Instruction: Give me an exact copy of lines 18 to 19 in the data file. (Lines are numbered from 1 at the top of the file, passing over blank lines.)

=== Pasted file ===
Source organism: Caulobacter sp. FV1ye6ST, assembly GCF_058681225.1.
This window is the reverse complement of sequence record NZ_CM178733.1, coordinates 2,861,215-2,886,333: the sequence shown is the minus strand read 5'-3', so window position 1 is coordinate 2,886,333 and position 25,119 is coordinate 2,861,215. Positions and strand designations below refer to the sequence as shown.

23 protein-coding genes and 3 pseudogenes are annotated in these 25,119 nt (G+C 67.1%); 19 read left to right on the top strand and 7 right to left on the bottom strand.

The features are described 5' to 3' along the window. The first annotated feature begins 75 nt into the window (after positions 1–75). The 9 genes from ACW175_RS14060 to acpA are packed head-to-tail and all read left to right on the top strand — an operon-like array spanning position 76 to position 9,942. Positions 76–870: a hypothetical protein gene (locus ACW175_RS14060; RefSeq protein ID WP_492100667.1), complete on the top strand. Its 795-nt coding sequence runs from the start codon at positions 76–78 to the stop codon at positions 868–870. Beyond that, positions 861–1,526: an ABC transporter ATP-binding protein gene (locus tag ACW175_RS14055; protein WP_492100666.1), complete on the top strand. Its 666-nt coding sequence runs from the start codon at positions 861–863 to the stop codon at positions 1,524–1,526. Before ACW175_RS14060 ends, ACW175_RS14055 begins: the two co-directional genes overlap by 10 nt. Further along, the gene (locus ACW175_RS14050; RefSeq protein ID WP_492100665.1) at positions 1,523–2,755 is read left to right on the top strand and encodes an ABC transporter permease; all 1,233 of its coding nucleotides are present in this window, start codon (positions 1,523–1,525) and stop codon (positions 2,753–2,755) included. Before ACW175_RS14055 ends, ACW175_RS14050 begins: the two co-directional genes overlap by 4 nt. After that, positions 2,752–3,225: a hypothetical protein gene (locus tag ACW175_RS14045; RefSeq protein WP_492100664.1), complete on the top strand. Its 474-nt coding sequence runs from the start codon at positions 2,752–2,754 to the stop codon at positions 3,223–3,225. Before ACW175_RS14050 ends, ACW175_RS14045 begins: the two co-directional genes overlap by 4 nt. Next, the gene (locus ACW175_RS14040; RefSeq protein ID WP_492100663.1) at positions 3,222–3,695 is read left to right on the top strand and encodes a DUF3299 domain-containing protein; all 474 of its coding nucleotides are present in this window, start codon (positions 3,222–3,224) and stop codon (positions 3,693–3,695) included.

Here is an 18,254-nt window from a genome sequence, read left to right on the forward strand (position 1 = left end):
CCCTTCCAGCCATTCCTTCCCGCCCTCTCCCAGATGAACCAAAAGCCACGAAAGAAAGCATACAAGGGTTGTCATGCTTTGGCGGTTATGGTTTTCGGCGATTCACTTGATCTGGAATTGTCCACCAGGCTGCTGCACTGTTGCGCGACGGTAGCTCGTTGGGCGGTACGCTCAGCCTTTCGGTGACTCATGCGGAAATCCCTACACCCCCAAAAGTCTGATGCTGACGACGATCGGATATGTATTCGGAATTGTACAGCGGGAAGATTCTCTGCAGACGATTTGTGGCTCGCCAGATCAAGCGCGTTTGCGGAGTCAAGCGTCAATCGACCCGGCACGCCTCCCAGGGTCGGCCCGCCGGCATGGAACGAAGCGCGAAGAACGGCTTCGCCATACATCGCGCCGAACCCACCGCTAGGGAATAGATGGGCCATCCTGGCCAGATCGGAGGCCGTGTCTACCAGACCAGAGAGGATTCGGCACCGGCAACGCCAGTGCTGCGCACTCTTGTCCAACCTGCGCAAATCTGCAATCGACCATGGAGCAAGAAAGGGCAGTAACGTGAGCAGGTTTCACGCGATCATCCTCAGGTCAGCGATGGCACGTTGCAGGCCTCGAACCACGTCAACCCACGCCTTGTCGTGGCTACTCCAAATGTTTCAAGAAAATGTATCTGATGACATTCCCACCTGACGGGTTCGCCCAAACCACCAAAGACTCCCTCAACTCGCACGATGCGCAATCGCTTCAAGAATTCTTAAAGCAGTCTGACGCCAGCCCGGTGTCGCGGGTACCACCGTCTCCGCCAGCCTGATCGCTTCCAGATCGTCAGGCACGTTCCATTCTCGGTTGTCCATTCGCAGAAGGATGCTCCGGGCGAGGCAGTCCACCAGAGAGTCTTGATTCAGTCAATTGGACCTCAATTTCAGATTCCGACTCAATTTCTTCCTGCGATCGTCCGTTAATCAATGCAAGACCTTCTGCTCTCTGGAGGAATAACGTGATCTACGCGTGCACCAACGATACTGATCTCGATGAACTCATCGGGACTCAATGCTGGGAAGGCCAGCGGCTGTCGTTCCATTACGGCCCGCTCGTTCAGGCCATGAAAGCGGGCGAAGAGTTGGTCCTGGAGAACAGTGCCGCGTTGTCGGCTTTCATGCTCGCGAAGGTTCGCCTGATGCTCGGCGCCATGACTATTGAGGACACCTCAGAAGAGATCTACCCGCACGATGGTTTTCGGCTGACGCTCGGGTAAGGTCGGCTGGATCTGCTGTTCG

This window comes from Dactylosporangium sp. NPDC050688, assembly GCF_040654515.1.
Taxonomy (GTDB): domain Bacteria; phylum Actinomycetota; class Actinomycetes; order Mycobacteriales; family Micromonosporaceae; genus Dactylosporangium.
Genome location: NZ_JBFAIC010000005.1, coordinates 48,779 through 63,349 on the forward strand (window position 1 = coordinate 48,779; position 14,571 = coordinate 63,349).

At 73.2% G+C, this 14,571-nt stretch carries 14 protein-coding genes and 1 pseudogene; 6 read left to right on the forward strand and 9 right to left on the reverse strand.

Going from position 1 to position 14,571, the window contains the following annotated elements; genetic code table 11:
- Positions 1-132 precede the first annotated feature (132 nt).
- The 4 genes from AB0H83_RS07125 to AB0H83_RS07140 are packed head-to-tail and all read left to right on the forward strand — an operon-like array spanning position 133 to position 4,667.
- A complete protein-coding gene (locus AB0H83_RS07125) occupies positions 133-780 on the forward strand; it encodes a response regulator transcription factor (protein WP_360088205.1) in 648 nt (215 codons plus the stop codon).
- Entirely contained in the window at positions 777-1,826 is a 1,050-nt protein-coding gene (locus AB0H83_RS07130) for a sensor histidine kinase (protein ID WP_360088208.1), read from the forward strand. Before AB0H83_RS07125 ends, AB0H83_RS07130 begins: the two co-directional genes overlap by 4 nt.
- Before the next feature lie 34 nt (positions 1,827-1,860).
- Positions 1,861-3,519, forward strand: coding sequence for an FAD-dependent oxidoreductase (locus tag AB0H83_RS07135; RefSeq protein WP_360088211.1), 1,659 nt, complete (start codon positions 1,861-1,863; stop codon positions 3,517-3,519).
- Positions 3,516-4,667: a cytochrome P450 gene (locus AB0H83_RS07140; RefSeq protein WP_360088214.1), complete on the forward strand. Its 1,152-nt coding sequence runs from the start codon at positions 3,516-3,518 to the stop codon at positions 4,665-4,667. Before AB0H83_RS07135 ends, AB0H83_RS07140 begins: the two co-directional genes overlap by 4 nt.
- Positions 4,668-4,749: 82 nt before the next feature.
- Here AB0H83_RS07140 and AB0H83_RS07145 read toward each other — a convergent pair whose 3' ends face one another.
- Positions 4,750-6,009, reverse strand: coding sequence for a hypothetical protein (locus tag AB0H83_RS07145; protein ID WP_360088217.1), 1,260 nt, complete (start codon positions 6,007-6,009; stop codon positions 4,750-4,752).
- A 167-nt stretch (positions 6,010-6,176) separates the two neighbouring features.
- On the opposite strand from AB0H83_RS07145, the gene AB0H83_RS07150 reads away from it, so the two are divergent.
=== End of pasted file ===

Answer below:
- Positions 3,516-4,667: a cytochrome P450 gene (locus AB0H83_RS07140; RefSeq protein WP_360088214.1), complete on the forward strand. Its 1,152-nt coding sequence runs from the start codon at positions 3,516-3,518 to the stop codon at positions 4,665-4,667. Before AB0H83_RS07135 ends, AB0H83_RS07140 begins: the two co-directional genes overlap by 4 nt.
- Positions 4,668-4,749: 82 nt before the next feature.